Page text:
Friday, February 20, 2015

Best Practices in Trading: Self-Control Routines During Trading Hours

During market hours, it can become easy to so focus on trading that we neglect the person who is doing the trading!  Once we lose self-awareness, we can make decisions that we would never make if we were calm and focused.  Self-control is easy when we are not facing stressful situations and dealing with fight-or-flight responses.  During periods of emotional, cognitive, and physiological arousal, however, our state shifts can take us very far from our initial planning.  That is why self-control strategies that can be employed during trading hours are a best practice.

Today's self-control methods are illustrated by reader Gus Joury, a short-term trader of crude oil futures.  Here are some of the daily practices that aid his trading:

"1.  I start my day with 15-20 minutes of meditation/mindfulness.  I practice breathing meditation and or TM to clear my mind and keep me focused and aware of my emotions before I start trading.  During this time, I use the inner balance app with a heart rate variability monitor to measure my performance for that session and I record my score.

2.  I go over my checklist to make sure I had a good night's sleep, protein breakfast, and workout.  I also rate my physical condition, distraction level, and overall emotional and mental state for trading.  

3.  Before I start trading, I look at market conditions and rhythms at different time frames to try to evaluate whether the market is tradable, whether it is trending or choppy, etc.  This helps me decide which tools and setups to use and whether it is worth trading or not.

4.  I start my first trade with small size (1-2 contracts) to test the waters and see if I am in tune with the market and to get a feel for the overall market environment.

5.  Once I start with a winning trade, I start increasing my size in the following trade by adding to the winners.  I like to start small and if the market goes in my direction, I add to my position using buy/sell stops and then scale out at the first target and second target and then trail my last position with one tick below/above the previous bar low/high to maximize my profits in the trade after having pocketed earlier profits.  This strategy makes me less anxious to take profits and helps me hold my position longer with a trailing stop.  It gives me good risk management and allows my winners to be much larger than losers.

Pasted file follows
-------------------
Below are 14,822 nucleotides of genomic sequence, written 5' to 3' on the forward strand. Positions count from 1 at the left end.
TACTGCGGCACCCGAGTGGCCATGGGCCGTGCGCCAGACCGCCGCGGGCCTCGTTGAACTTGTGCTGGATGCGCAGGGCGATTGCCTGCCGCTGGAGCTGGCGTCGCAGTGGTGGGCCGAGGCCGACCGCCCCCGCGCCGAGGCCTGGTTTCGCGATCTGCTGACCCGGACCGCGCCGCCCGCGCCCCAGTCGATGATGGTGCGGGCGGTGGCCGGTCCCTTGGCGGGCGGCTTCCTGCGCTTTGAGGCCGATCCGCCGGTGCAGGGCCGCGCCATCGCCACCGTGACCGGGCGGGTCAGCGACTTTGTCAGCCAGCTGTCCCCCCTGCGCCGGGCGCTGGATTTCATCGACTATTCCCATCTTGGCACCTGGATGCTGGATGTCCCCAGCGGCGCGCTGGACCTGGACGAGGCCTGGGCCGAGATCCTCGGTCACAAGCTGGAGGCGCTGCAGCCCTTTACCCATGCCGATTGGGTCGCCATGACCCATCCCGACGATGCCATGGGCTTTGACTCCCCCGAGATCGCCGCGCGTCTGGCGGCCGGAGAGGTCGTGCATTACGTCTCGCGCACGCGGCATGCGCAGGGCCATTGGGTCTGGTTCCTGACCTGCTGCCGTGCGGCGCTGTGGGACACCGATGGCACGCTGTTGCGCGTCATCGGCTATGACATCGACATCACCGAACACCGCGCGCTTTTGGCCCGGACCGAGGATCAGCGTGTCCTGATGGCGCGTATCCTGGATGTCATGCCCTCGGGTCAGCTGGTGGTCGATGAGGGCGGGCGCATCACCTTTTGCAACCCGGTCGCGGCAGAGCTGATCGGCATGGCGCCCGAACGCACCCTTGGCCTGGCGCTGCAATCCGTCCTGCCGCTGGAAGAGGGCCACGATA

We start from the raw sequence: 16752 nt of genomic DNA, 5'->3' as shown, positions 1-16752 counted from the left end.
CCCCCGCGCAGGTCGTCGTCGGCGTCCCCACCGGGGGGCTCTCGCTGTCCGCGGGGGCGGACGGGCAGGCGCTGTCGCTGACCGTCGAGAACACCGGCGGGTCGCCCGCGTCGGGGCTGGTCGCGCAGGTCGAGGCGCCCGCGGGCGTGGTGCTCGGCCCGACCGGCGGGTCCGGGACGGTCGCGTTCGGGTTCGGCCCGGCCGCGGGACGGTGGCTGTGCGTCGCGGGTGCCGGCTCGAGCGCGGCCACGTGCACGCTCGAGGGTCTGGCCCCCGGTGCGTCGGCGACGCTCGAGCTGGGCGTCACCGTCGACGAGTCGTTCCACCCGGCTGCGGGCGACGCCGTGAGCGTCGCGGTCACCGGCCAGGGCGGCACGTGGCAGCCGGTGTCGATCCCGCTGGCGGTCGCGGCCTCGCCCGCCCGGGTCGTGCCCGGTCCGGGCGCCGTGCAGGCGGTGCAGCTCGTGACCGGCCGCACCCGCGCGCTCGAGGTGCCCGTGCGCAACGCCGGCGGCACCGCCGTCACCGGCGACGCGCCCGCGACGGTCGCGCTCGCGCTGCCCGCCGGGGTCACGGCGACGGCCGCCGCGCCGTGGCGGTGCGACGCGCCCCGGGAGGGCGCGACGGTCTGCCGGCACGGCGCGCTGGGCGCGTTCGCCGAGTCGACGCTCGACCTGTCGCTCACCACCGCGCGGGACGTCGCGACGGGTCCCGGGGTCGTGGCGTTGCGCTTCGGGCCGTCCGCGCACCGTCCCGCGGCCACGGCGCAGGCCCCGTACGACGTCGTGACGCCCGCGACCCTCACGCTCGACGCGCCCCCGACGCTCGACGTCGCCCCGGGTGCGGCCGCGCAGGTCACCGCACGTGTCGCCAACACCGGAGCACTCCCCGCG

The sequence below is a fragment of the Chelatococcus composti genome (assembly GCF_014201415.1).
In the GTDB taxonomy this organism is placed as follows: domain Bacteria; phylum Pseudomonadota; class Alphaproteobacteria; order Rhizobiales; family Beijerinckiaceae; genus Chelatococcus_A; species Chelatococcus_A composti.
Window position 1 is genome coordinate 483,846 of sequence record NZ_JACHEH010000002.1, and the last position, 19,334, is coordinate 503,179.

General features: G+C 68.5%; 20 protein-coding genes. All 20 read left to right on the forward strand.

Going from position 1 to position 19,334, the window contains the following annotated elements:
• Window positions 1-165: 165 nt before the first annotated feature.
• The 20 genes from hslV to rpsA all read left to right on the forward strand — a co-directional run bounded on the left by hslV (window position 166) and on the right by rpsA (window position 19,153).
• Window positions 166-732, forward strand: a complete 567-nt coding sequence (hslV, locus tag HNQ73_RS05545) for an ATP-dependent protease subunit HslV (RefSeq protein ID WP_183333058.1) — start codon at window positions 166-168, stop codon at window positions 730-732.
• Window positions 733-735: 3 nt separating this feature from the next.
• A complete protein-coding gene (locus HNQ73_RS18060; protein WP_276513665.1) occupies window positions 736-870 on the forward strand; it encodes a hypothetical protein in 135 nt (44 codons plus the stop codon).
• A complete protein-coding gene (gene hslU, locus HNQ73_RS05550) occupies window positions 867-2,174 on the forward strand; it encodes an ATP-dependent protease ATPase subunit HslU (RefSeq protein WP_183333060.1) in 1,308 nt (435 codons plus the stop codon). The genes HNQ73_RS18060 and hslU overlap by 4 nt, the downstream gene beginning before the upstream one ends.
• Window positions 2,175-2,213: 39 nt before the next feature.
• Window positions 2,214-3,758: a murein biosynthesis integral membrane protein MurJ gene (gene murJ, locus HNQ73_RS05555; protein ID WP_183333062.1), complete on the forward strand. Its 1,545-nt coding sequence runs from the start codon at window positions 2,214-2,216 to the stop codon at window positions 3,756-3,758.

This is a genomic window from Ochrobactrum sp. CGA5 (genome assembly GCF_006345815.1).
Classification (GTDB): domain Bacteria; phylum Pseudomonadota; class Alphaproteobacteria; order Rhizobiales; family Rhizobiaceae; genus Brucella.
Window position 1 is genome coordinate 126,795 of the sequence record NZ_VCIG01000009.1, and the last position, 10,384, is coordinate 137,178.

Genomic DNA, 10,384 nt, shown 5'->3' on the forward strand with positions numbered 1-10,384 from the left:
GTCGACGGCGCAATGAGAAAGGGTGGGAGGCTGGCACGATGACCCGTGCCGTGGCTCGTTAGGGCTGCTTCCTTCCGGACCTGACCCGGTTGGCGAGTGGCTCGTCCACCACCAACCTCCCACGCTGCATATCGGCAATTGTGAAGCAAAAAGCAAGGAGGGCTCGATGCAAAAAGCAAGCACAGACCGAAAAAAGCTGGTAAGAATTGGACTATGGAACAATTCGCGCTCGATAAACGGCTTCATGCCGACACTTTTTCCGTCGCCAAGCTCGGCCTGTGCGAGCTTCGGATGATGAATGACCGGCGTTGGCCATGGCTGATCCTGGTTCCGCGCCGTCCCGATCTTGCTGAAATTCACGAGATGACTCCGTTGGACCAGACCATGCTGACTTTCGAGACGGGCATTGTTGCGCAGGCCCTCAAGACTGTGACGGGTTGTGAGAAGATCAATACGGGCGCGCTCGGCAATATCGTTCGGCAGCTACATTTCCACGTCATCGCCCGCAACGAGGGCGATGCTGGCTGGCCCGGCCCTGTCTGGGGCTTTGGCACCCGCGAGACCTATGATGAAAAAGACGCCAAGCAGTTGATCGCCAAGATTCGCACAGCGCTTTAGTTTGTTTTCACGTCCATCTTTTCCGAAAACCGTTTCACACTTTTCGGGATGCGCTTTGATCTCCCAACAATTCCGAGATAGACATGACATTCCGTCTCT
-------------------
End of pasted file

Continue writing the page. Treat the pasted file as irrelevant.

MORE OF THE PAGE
6.  During my trade, if I experience any anxiety or discomfort, I take deep breaths in and out in order to maintain my focus and stick to my plan.  

7.  After closing my trade, if I feel any anxiety, regret, or discomfort, I take a breathing session break for 5-15 minutes until I clear my mind and refocus.  I also do some EFT tapping (emotional freedom techniques) with breathing to release negative energy.  I sometimes take a break by walking out of the trading office.

8.  Once I hit my daily stop loss, I stop trading.  I also stop trading if I lose 50-75% of intraday profits." 

Notice how Gus combines methods for physical and emotional control, such as the breathing, with methods of money management.  He attempts to stay in winning trades, exit losing trades with smallest size, and regulate the losses he can incur on any given trading day.  All of these are methods of self-control, and all of them help him stay focused on markets rather than focused on P/L.  

Money management is an essential part of self management in trading.  As I've mentioned in my books, I never want to lose so much money in a day that I cannot have a profitable week; I never want to lose so much in a week that I cannot come back for the month; and I never want a losing month to ensure a losing year.  A major aid to optimism and positivity is ensuring that you always have enough dry powder to mount a comeback after a loss.

Further Reading:  Self Control and Working Memory